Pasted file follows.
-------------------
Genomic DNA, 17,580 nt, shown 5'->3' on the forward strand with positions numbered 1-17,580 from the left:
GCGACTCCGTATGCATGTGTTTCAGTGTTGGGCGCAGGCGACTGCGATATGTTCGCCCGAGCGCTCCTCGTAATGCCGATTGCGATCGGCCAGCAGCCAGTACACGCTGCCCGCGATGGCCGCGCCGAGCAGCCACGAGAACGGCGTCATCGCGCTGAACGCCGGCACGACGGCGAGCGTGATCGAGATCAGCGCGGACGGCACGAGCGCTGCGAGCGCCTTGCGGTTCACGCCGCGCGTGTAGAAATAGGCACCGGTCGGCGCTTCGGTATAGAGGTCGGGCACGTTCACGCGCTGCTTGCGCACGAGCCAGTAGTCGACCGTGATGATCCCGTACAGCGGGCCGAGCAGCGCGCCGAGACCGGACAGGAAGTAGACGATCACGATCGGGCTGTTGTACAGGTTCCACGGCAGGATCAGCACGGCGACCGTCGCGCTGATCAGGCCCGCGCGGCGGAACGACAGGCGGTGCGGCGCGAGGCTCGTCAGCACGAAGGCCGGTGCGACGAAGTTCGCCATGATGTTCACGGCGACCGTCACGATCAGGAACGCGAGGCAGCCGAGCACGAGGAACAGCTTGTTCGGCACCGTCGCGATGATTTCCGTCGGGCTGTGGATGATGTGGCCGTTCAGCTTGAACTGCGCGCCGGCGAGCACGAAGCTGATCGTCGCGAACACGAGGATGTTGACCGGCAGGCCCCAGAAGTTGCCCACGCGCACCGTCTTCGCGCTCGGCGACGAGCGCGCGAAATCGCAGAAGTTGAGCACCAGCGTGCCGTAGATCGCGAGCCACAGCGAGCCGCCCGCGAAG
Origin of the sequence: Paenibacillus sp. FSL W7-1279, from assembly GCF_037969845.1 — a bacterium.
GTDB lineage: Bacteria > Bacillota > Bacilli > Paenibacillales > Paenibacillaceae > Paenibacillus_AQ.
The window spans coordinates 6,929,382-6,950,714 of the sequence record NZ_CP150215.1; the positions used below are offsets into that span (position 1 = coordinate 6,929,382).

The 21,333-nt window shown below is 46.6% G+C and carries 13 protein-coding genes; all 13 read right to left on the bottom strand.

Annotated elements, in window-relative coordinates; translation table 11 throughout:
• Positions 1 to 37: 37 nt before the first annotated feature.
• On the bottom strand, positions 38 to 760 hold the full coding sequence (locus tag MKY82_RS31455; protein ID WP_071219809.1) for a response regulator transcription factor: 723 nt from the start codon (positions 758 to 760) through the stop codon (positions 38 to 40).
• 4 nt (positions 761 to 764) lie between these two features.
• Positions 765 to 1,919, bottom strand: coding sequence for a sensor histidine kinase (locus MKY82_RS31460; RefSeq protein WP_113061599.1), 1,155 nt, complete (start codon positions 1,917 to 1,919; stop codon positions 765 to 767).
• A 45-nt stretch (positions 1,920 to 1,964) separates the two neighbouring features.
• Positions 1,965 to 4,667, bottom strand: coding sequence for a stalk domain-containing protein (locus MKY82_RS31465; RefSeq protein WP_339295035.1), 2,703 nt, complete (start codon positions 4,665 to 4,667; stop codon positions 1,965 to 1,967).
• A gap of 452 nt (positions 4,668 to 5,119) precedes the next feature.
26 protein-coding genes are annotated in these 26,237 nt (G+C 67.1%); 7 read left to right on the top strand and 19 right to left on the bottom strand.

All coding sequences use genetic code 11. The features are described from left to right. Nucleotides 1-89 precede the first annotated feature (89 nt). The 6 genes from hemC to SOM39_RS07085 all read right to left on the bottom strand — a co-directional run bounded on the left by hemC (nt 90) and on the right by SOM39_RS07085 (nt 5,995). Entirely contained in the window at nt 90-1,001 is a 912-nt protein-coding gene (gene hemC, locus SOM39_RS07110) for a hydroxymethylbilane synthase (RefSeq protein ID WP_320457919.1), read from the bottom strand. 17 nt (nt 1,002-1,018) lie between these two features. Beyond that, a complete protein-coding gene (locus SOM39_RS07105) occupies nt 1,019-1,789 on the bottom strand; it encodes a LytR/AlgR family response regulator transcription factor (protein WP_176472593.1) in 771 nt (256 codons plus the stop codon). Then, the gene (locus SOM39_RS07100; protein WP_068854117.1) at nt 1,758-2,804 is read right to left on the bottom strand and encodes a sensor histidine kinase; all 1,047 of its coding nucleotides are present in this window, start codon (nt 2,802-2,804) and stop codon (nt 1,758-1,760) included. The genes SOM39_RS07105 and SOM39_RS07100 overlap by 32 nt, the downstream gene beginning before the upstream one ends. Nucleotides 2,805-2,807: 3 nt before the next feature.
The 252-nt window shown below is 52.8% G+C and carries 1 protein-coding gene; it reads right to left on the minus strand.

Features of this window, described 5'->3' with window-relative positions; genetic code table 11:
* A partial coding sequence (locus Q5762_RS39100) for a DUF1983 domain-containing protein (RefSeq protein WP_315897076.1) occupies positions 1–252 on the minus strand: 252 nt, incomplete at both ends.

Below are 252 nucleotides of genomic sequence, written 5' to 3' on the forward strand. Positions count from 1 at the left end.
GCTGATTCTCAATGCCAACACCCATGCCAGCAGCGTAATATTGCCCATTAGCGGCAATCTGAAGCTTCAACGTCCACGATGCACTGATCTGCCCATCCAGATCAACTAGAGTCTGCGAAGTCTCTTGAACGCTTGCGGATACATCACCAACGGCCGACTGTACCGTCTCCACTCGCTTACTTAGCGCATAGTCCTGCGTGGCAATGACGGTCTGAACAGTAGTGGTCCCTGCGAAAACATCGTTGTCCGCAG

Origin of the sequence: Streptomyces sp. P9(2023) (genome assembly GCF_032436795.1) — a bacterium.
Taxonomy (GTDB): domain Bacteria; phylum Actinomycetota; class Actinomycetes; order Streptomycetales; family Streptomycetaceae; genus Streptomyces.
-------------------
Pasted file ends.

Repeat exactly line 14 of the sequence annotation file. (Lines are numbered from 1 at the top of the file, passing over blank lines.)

• A gap of 452 nt (positions 4,668 to 5,119) precedes the next feature.